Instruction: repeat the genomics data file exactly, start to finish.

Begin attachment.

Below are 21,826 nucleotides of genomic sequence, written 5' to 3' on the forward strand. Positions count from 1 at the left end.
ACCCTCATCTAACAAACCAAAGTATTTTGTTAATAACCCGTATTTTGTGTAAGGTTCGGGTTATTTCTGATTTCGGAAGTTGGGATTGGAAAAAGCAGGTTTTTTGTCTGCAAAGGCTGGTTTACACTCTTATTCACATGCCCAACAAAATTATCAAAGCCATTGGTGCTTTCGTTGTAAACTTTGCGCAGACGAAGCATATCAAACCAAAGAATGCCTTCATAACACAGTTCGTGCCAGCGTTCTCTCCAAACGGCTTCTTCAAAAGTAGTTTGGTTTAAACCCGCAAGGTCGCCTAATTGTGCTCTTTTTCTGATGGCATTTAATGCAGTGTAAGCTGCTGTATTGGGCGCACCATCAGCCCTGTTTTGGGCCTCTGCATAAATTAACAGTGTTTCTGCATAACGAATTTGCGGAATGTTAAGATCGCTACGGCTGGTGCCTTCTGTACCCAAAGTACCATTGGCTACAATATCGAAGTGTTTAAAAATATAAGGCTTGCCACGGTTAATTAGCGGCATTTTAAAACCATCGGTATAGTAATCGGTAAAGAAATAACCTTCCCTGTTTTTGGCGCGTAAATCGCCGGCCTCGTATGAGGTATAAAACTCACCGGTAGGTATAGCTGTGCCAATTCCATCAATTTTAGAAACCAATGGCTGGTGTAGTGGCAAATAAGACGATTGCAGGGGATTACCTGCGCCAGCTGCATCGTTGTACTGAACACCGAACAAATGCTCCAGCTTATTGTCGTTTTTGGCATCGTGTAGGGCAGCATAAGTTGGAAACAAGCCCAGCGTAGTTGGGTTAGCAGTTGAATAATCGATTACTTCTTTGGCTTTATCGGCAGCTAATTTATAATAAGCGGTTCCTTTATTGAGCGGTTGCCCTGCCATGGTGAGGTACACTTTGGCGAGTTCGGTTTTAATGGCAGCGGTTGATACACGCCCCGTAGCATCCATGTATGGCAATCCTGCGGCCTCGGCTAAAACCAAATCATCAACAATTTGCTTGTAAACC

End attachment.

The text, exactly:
Below are 21,826 nucleotides of genomic sequence, written 5' to 3' on the forward strand. Positions count from 1 at the left end.
ACCCTCATCTAACAAACCAAAGTATTTTGTTAATAACCCGTATTTTGTGTAAGGTTCGGGTTATTTCTGATTTCGGAAGTTGGGATTGGAAAAAGCAGGTTTTTTGTCTGCAAAGGCTGGTTTACACTCTTATTCACATGCCCAACAAAATTATCAAAGCCATTGGTGCTTTCGTTGTAAACTTTGCGCAGACGAAGCATATCAAACCAAAGAATGCCTTCATAACACAGTTCGTGCCAGCGTTCTCTCCAAACGGCTTCTTCAAAAGTAGTTTGGTTTAAACCCGCAAGGTCGCCTAATTGTGCTCTTTTTCTGATGGCATTTAATGCAGTGTAAGCTGCTGTATTGGGCGCACCATCAGCCCTGTTTTGGGCCTCTGCATAAATTAACAGTGTTTCTGCATAACGAATTTGCGGAATGTTAAGATCGCTACGGCTGGTGCCTTCTGTACCCAAAGTACCATTGGCTACAATATCGAAGTGTTTAAAAATATAAGGCTTGCCACGGTTAATTAGCGGCATTTTAAAACCATCGGTATAGTAATCGGTAAAGAAATAACCTTCCCTGTTTTTGGCGCGTAAATCGCCGGCCTCGTATGAGGTATAAAACTCACCGGTAGGTATAGCTGTGCCAATTCCATCAATTTTAGAAACCAATGGCTGGTGTAGTGGCAAATAAGACGATTGCAGGGGATTACCTGCGCCAGCTGCATCGTTGTACTGAACACCGAACAAATGCTCCAGCTTATTGTCGTTTTTGGCATCGTGTAGGGCAGCATAAGTTGGAAACAAGCCCAGCGTAGTTGGGTTAGCAGTTGAATAATCGATTACTTCTTTGGCTTTATCGGCAGCTAATTTATAATAAGCGGTTCCTTTATTGAGCGGTTGCCCTGCCATGGTGAGGTACACTTTGGCGAGTTCGGTTTTAATGGCAGCGGTTGATACACGCCCCGTAGCATCCATGTATGGCAATCCTGCGGCCTCGGCTAAAACCAAATCATCAACAATTTGCTTGTAAACC